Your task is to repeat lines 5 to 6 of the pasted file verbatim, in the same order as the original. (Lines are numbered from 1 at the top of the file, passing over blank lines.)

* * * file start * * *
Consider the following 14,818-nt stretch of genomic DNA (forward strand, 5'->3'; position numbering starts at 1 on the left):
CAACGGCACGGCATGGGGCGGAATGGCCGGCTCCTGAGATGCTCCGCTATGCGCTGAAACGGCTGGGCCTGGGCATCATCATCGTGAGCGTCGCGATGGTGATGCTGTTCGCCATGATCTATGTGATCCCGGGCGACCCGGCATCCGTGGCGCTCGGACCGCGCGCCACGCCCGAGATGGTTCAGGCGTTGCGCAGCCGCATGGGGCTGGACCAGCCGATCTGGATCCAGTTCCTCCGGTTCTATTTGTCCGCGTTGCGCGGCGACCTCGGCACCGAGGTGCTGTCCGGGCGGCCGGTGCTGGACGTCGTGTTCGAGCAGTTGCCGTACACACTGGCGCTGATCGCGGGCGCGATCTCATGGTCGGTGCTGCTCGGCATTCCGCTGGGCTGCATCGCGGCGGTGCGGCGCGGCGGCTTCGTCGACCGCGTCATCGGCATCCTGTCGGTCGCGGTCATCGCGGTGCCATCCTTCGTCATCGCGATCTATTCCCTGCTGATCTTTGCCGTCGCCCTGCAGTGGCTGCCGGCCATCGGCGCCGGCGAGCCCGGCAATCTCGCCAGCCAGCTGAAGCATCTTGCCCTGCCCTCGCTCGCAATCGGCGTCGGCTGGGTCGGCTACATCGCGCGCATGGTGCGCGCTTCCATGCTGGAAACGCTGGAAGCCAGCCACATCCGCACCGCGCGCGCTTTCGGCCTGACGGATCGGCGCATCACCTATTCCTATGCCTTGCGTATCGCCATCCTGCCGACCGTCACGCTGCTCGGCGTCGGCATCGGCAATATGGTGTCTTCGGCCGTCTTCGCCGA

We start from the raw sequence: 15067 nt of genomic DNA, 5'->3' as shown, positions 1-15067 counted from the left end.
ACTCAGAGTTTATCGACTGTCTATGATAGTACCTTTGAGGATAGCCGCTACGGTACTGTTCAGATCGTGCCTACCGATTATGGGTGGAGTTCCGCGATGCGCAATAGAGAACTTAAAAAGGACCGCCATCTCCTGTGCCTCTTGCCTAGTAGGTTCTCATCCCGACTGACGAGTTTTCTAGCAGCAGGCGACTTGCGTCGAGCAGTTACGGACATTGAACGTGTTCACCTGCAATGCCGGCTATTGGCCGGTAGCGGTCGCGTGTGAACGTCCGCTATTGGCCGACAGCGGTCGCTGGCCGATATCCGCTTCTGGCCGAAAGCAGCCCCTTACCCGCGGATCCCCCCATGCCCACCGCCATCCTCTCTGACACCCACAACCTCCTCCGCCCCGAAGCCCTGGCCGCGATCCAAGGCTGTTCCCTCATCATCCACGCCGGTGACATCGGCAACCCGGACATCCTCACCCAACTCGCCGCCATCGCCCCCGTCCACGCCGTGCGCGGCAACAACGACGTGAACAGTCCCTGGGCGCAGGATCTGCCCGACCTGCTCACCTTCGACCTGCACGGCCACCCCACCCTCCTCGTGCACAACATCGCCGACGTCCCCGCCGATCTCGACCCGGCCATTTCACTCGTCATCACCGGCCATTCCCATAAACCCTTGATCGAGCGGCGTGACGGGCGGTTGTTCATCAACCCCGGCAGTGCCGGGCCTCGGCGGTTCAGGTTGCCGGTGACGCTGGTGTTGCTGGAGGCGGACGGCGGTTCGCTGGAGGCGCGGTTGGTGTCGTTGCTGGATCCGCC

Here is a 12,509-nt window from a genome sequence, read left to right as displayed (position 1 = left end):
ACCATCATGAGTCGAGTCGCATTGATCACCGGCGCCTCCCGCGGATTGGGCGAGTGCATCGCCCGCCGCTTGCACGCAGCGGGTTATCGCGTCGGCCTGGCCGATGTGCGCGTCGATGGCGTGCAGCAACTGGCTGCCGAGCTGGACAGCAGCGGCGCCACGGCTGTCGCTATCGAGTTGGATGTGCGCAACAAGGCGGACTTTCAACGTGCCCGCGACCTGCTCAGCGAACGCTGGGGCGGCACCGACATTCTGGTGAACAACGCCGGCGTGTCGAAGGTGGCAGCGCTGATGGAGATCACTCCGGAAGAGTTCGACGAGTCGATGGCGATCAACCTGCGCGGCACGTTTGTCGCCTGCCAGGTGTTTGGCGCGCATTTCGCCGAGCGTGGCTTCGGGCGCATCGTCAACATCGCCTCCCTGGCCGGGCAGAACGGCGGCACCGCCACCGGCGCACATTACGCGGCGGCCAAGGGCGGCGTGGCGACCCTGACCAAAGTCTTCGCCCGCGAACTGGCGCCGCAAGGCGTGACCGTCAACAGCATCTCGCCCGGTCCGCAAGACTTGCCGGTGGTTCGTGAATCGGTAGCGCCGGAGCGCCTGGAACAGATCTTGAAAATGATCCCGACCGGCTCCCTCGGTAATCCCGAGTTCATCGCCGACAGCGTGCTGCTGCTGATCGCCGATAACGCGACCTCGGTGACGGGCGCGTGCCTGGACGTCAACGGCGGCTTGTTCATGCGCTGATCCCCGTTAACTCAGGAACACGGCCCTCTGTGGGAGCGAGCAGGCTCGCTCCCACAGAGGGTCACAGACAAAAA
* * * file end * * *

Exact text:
Here is a 12,509-nt window from a genome sequence, read left to right as displayed (position 1 = left end):
ACCATCATGAGTCGAGTCGCATTGATCACCGGCGCCTCCCGCGGATTGGGCGAGTGCATCGCCCGCCGCTTGCACGCAGCGGGTTATCGCGTCGGCCTGGCCGATGTGCGCGTCGATGGCGTGCAGCAACTGGCTGCCGAGCTGGACAGCAGCGGCGCCACGGCTGTCGCTATCGAGTTGGATGTGCGCAACAAGGCGGACTTTCAACGTGCCCGCGACCTGCTCAGCGAACGCTGGGGCGGCACCGACATTCTGGTGAACAACGCCGGCGTGTCGAAGGTGGCAGCGCTGATGGAGATCACTCCGGAAGAGTTCGACGAGTCGATGGCGATCAACCTGCGCGGCACGTTTGTCGCCTGCCAGGTGTTTGGCGCGCATTTCGCCGAGCGTGGCTTCGGGCGCATCGTCAACATCGCCTCCCTGGCCGGGCAGAACGGCGGCACCGCCACCGGCGCACATTACGCGGCGGCCAAGGGCGGCGTGGCGACCCTGACCAAAGTCTTCGCCCGCGAACTGGCGCCGCAAGGCGTGACCGTCAACAGCATCTCGCCCGGTCCGCAAGACTTGCCGGTGGTTCGTGAATCGGTAGCGCCGGAGCGCCTGGAACAGATCTTGAAAATGATCCCGACCGGCTCCCTCGGTAATCCCGAGTTCATCGCCGACAGCGTGCTGCTGCTGATCGCCGATAACGCGACCTCGGTGACGGGCGCGTGCCTGGACGTCAACGGCGGCTTGTTCATGCGCTGATCCCCGTTAACTCAGGAACACGGCCCTCTGTGGGAGCGAGCAGGCTCGCTCCCACAGAGGGTCACAGACAAAAA